The White Paper continues: "Aspects of an independent Scotland would be familiar: services and entitlements continuing to be delivered; pensions and benefits continuing to be paid at a similar level as now.
"Services such as the NHS and education are already largely devolved and so would continue in much the same form as they do now.
"Over time, the Scottish Government and Scottish Parliament could develop and implement Scotland-specific solutions."
The White Paper sets out various policy areas, like management of the economy, agriculture and housing, and examines the implications for each under all four of the possible scenarios.
Under "full devolution" - the option that falls just short of independence - the Scottish Parliament would, for example, have control over taxes like inheritance tax and corporation tax and would be fully responsible for collecting the "vast majority" of revenues in Scotland - and the vast majority of spending in Scotland.
The White Paper said: "A remittance or subvention from Scotland to the United Kingdom would be required to cover common UK public goods and services such as defence and foreign affairs.
"The range of services paid for in this way would be subject to negotiation at the time of any revised settlement.
"In essence, this framework would be the maximum form of tax and policy devolution short of independence."
On broadcasting, the status quo would mean no change, the Calman Commission recommendations would see the appointment of the Scottish member of the BBC Trust become the responsibility of Scottish ministers, and "full devolution" could see more broadcasting powers for Scotland but within a UK framework similar to Catalonia and Spain, said the White Paper.
Under independence, Scotland would have full responsibility for broadcasting but "should continue to access BBC and other broadcasters from the United Kingdom".
As each policy area is examined in turn, the White Paper concludes that more devolution would be better than the status quo, even more devolution better still, and independence best of all.
Looking ahead to its hoped-for referendum, the White Paper acknowledges: "It is accepted that some voters do not wish Scottish ministers to take any steps to seek to extend the responsibilities of the Scottish Parliament.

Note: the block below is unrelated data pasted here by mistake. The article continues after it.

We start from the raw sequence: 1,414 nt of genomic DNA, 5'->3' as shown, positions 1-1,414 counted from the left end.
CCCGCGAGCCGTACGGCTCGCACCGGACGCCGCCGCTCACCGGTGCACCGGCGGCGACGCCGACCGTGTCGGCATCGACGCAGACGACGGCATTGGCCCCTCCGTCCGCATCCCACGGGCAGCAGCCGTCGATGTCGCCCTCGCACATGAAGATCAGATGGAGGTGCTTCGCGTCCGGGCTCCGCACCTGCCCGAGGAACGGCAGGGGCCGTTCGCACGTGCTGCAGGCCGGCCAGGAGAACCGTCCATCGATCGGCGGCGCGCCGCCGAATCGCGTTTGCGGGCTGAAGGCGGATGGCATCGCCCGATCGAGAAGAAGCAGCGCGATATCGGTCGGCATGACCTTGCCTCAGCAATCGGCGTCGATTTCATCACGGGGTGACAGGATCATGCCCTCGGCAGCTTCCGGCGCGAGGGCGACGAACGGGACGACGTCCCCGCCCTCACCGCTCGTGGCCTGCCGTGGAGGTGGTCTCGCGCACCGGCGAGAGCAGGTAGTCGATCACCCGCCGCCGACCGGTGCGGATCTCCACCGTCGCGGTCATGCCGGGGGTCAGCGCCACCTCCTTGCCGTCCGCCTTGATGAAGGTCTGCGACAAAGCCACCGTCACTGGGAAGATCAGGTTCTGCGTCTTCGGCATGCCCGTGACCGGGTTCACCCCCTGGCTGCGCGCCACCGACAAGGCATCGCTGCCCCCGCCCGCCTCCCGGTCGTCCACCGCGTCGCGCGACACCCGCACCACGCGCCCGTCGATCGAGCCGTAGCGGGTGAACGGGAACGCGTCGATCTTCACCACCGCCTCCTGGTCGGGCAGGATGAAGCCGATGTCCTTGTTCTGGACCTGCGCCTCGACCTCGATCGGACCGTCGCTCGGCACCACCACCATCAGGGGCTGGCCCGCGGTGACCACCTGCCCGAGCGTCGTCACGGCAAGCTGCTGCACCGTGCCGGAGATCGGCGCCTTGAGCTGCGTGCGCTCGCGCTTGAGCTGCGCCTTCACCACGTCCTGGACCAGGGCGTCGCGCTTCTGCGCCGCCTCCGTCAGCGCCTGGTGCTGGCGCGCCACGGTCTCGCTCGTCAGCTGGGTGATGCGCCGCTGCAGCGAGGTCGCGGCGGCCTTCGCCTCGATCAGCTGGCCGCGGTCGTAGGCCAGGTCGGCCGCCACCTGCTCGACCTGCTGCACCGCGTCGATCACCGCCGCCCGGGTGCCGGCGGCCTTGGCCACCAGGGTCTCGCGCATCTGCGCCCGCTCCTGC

"Therefore there will be an opportunity for those who do not support any extension of current responsibilities to express that view in the referendum."
The White Paper said that, despite the Scottish Government's preference for a single choice, it acknowledges there is support in Scotland for "a range of positions seeking a variety of increased responsibilities" for the Scottish Parliament.
A multi-option referendum might be more likely to command the support of other parties, and there is "some democratic advantage" in posing more than one question.
But the White Paper continues: "There is a problem in deciding what the other option should be."
The Calman Commission proposals fall short of an increase in responsibilities which would normally be seen as requiring referendum consultation - and there is "some doubt" as to whether the Calman proposals on tax are still supported by all the opposition parties.
The White Paper says there is support for further devolution short of independence, but backers of this have yet to frame it into the form of a question which could appear on a multi-option referendum.
It will be open to opposition parties to bring forward such a proposal, said the White Paper.
"If it were brought forward, the Scottish Government would be prepared to consider it as a serious option for inclusion in a multi-option referendum.
"Accordingly, the referendum Bill will be constructed so that the Scottish Parliament can, if it so chooses, offer the Scottish people the opportunity to vote for a proposal about further devolution of other responsibilities to the Scottish Parliament as part of a multi-option referendum, even though the Scottish Government does not favour this option and will not campaign for it."Reuse content